We recommend that you listen to this excellent BBC Radio 1Xtra programme, available on iPlayer, which explores how young people view the police, stop and search, trust and confidence and the measures being taken by some to make improvements to police/youth relations.
NBPA Vice President Nick Glynn who is featured in the programme said, “This programme highlights that where there is an acknowledgement that improvements need to be made in some areas and when there is investment in meaningful community engagement, real progress can be achieved.”
Irene Curtis, President of the Police Superintendents Association described the programme as “excellent and balanced.”
Here is the programme description from the Radio 1Xtra website:
Living in a time of heightened security concerns, the role of the police has arguably never been more important. But a recent YouGov survey of over 1,000 young people between the ages of 16 to 25 revealed some shocking statistics. Over half of those surveyed in London rated the relationship between the young and the police as poor. And, though not quite as high, 46% of people in Birmingham and 47% in Manchester agreed.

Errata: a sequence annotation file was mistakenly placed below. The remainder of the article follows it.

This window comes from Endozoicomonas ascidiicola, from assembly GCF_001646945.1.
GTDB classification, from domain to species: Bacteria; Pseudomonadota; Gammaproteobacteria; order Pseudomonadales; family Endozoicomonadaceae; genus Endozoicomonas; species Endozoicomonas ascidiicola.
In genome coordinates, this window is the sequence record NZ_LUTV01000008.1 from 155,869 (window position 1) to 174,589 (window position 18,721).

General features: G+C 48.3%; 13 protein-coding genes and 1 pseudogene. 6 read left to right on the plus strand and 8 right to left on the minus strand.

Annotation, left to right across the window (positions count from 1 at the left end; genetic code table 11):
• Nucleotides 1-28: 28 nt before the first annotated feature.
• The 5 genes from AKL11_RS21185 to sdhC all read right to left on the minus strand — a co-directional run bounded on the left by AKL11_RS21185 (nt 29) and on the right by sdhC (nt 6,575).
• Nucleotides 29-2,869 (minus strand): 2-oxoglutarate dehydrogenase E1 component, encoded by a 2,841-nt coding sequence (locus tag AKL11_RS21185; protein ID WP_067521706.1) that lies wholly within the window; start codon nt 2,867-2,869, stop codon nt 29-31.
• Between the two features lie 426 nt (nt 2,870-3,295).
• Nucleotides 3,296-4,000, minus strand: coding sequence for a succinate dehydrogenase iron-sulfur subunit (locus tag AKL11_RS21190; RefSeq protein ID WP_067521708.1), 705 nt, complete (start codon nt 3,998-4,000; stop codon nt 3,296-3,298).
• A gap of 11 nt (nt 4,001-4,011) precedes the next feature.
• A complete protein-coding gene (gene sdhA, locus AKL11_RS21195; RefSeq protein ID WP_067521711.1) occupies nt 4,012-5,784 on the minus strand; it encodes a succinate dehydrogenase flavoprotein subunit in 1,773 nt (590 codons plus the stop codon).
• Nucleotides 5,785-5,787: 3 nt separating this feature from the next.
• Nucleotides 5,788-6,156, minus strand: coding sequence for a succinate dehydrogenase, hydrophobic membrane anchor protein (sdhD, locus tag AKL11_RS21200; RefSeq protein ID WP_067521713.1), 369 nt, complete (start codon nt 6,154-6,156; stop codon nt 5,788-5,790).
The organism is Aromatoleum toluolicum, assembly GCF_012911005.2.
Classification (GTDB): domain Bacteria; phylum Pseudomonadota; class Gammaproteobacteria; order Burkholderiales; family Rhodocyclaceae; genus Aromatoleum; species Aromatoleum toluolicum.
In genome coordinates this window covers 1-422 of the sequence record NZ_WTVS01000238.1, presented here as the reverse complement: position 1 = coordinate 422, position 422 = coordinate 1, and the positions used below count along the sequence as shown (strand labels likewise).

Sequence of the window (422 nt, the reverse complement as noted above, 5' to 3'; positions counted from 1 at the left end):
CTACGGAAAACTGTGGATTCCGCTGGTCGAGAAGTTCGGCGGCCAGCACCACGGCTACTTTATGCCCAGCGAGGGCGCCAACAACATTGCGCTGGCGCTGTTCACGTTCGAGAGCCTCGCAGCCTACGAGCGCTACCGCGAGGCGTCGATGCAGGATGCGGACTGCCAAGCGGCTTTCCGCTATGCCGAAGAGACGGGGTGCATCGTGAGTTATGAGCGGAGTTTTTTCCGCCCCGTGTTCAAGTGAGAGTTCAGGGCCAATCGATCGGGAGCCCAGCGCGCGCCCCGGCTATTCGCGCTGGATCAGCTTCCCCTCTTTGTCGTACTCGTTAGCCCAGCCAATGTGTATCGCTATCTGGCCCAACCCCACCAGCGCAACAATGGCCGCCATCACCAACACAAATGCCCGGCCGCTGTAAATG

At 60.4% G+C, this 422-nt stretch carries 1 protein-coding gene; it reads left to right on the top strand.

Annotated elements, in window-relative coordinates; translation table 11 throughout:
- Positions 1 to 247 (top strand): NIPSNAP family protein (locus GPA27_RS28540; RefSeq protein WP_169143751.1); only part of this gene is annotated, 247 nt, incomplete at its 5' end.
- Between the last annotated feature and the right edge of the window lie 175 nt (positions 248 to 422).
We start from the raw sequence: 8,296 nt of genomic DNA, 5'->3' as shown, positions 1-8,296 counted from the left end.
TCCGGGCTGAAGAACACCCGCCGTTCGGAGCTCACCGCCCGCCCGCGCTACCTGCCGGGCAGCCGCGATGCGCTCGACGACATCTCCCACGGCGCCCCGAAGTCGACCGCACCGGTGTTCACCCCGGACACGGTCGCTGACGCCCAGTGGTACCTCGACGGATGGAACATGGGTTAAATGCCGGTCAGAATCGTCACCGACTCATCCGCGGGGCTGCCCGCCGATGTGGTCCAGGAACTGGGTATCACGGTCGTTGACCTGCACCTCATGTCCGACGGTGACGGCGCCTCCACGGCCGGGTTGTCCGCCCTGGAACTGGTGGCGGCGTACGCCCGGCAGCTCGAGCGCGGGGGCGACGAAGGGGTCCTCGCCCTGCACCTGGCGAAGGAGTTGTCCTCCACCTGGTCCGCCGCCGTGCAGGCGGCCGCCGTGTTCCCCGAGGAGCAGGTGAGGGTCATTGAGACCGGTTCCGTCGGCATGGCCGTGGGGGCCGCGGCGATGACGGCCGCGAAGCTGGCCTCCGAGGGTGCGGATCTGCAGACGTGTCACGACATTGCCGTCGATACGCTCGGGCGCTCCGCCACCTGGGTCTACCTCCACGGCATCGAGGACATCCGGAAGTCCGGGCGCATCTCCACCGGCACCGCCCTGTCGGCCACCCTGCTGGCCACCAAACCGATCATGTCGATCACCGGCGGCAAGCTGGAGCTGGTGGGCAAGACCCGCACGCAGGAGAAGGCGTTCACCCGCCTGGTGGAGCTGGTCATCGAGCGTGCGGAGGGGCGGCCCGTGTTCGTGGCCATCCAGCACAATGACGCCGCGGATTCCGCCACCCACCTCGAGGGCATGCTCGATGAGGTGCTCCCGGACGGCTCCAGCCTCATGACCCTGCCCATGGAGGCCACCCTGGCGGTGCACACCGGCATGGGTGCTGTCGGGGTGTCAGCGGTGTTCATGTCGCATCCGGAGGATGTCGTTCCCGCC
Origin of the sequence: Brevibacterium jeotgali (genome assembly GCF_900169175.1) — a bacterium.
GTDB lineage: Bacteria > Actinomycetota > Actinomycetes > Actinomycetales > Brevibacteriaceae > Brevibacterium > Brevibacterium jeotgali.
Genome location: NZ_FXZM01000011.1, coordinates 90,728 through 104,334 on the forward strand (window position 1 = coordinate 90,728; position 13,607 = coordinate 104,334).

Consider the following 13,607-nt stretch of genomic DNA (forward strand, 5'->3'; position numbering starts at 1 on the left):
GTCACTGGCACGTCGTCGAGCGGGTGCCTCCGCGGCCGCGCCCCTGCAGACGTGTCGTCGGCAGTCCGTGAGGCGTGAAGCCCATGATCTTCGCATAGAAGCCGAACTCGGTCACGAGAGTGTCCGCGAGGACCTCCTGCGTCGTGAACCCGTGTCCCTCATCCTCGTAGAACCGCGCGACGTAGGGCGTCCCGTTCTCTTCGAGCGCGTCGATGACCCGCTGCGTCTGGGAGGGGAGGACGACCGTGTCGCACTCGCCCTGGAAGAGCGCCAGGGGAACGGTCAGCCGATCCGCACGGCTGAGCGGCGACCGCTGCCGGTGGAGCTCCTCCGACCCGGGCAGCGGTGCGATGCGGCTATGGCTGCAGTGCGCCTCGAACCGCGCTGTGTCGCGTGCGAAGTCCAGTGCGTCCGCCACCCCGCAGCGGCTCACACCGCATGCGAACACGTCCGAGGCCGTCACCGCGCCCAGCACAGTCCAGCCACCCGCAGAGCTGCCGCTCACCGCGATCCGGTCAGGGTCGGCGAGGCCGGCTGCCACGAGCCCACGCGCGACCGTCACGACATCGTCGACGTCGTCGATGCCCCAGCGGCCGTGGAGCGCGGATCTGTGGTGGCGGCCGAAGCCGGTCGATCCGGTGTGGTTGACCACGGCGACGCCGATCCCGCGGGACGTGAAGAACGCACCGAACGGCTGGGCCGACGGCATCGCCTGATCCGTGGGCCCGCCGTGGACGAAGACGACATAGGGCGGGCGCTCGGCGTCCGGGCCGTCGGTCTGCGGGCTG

Is it just bravado that makes people say they don’t trust the police? (After all, most people, if they were in trouble, wouldn’t think twice about calling 999).
In this 1Xtra Story, journalist, musician and filmmaker Boya Dee explores why, for some, confidence in the police has hit rock bottom. Are policing approaches such as Stop and Search to blame and do the police have a plan to gain back people’s trust?
Boya heads back to school to find out first-hand how the pupils of Norwood School view the police. He then hits the beat in Lewisham with a local PC, as well as discovering how having a kick-about in Putney with the help of Chelsea FC could be the answer to the police’s problems. Boya also hears how some of the youth of Nottingham are trying to change the police force from within; and chats to the police get their take on the situation.
Boya Dee wants to know if the relationship between young people and the police is improving, or is it broken to such an extent that the police may have lost the confidence of a whole generation forever?